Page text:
Reveling in the Winter Solstice

The Thinker by Rodin

Somehow, I managed to live in the Washington D.C. metropolitan area for 29 years without learning of The Washington Revels. The Washington Revels is one of nine similar revels organizations across the United States. In some ways, these organizations resemble Renaissance Festivals. Both do their part to reunite us with our past. They help us reconnect with an increasingly distant time when we lived in smaller communities and felt deeply connected to the earth and each other through myth, ceremony, song and dance.

The Washington Revels main events are an annual series of holiday shows staged at Lisner Auditorium in Washington D.C. Each show is different from the previous year’s show but they all have a common theme: celebrating the holiday season and the solstice the way distant generations of ours celebrated it. Each show strives to be not so much theater as an embracing communal experience. The audience is not entirely a passive. You may find yourself dancing in the aisles with the group.

This year’s show was oriented around Elizabethan England. It was staged to take place in the town of Norwich. The town is a destination for Will Kemp, one of William Shakespeare’s comedic actors who as a stunt over nine days danced from London to Norwich. To celebrate his success, Queen Elizabeth deigns to pay the village a special visit. This show was loosely organized into two acts but was rife with song (over fifty were squeezed in) and dance. Each song and dance is authentic, and most are authentic to the Elizabethan period.

The town of Norwich was depicted as a very busy but very musical place where every townie is something of a character. The stage of Lisner Auditorium was literally overflowing with cast, some of whom were perched on the steps leading up to the stage. It is doubtful that there was a paid actor in the whole troupe. While the dancing of the children sometimes left a bit to be desired (they are children after all), all were overflowing with holiday merriment and utter sincerity. Even Scrooge would have had a hard time leaving a Washington Revel performance without a skip to his step.

The show at times felt inspired by Norman Rockwell. There were a few understated saucy musical numbers, but overall wholesomeness, good cheer and mild buffoonery were the order of the day. This is the way it must be. Revels organizations do not exist to entertain so much as they exist to wake us out of our cynical 21st century slumber. If you have a teenager whose idea of fun is playing Nintendo games, you need to haul them to a performance. Given the chance, our common humanity can be much more engaging and delightful than electronic games. Attending a Revels performance is a bit like those clapping and singing games you enjoyed with your elementary school classmates. If you remember the elemental fun you felt back then, you should feel the same way by the end of a Revels show.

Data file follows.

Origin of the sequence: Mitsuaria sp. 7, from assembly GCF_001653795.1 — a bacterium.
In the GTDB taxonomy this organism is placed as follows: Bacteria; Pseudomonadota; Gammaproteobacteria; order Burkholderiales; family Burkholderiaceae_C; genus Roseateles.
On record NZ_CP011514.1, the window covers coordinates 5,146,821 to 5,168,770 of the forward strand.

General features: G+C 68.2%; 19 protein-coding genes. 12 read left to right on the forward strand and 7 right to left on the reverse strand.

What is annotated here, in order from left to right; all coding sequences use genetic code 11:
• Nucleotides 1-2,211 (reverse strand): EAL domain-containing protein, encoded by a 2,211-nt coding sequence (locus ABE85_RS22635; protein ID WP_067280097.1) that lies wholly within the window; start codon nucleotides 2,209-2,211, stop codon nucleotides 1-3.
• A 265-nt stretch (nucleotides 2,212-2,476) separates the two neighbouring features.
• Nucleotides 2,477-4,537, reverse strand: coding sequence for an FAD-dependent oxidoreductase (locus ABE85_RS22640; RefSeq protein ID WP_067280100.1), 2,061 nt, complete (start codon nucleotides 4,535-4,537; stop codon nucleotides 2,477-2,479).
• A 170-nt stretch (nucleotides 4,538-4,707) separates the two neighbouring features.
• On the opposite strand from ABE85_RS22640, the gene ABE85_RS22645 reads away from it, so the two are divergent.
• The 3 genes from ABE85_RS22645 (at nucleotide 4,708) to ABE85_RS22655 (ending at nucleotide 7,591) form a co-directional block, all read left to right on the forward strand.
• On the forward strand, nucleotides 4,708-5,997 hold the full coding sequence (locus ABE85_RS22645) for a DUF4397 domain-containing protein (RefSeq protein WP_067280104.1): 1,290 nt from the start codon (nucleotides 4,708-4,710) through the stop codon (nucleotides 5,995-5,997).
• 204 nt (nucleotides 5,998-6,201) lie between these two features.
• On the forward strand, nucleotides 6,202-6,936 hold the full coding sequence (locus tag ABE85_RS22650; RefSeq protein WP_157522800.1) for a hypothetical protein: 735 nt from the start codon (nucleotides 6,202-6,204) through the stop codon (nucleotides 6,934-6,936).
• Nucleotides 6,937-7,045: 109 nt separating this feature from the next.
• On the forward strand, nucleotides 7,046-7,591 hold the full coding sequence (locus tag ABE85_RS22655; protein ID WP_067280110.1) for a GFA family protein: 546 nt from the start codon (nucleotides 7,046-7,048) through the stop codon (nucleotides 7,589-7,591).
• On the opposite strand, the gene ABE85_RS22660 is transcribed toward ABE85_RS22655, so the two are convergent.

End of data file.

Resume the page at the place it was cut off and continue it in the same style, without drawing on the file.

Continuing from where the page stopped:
In this show, as in all the Revels shows, audience participation is par for the course. Expect to sing along in a few traditional holiday carols. If you feel so moved dance in the aisles when the show moves off the stage. Also, expect to be entertained, delighted and charmed. Few such amateur groups come so close to having their performances feel so professional. The Revels may be working solely for good cheer, but their hearts and minds are fully engaged in spreading merriment. You should feel the contagion.

I imagine that Renaissance England was not quite the merry place depicted here. For one thing, they had the Spanish Armada to worry about. Of course, this solstice celebration is idealized. Likely life in Elizabethan England was a lot less fun: dirtier, smellier, harsher, sicker and bawdier. Perhaps they made up for their chancier lives with more careless revelry and festive celebrations tied along seasonal events.

I am grateful to the Revels for pulling me out of my own holiday stupor. Before the program, I was making lists in my head of Christmas presents I needed to buy. By the end of the show, I felt a little like Charlie Brown discovering the true meaning of Christmas. I knew all along what the seasons was supposed to be. Thanks to the Revels, I felt it this year. So if you do not feel any holiday spirit this year, or even if you do, reserve your tickets now for one of next year’s performances. The Washington Revels are the perfect antidote to the bizarre Madison Avenue concoction we now call the Holiday Season. I just wish I had had a cup of eggnog to lift at the end of the show.